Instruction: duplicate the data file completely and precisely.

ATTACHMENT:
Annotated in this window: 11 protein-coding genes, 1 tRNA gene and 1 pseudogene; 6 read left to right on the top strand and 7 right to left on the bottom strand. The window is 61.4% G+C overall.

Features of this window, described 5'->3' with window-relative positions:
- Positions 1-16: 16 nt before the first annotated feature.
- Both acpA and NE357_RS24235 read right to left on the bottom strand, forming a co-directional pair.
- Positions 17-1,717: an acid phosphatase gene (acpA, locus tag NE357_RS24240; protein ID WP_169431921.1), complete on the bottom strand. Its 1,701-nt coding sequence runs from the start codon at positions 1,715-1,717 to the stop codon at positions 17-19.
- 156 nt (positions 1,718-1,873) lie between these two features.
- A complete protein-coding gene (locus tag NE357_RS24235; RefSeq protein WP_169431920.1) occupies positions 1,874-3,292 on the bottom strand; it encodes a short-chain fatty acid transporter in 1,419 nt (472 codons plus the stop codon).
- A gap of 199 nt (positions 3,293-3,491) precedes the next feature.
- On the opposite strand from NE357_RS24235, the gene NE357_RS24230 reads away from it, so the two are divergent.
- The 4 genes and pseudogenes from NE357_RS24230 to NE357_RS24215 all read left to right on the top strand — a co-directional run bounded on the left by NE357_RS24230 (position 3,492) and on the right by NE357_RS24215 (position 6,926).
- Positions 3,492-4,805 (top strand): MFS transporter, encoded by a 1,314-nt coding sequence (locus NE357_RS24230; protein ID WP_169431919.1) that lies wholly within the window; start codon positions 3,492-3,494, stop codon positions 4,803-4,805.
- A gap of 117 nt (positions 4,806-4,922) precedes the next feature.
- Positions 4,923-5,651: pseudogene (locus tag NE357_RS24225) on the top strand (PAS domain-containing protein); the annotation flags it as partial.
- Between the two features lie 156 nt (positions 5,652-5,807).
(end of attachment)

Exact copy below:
Annotated in this window: 11 protein-coding genes, 1 tRNA gene and 1 pseudogene; 6 read left to right on the top strand and 7 right to left on the bottom strand. The window is 61.4% G+C overall.

Features of this window, described 5'->3' with window-relative positions:
- Positions 1-16: 16 nt before the first annotated feature.
- Both acpA and NE357_RS24235 read right to left on the bottom strand, forming a co-directional pair.
- Positions 17-1,717: an acid phosphatase gene (acpA, locus tag NE357_RS24240; protein ID WP_169431921.1), complete on the bottom strand. Its 1,701-nt coding sequence runs from the start codon at positions 1,715-1,717 to the stop codon at positions 17-19.
- 156 nt (positions 1,718-1,873) lie between these two features.
- A complete protein-coding gene (locus tag NE357_RS24235; RefSeq protein WP_169431920.1) occupies positions 1,874-3,292 on the bottom strand; it encodes a short-chain fatty acid transporter in 1,419 nt (472 codons plus the stop codon).
- A gap of 199 nt (positions 3,293-3,491) precedes the next feature.
- On the opposite strand from NE357_RS24235, the gene NE357_RS24230 reads away from it, so the two are divergent.
- The 4 genes and pseudogenes from NE357_RS24230 to NE357_RS24215 all read left to right on the top strand — a co-directional run bounded on the left by NE357_RS24230 (position 3,492) and on the right by NE357_RS24215 (position 6,926).
- Positions 3,492-4,805 (top strand): MFS transporter, encoded by a 1,314-nt coding sequence (locus NE357_RS24230; protein ID WP_169431919.1) that lies wholly within the window; start codon positions 3,492-3,494, stop codon positions 4,803-4,805.
- A gap of 117 nt (positions 4,806-4,922) precedes the next feature.
- Positions 4,923-5,651: pseudogene (locus tag NE357_RS24225) on the top strand (PAS domain-containing protein); the annotation flags it as partial.
- Between the two features lie 156 nt (positions 5,652-5,807).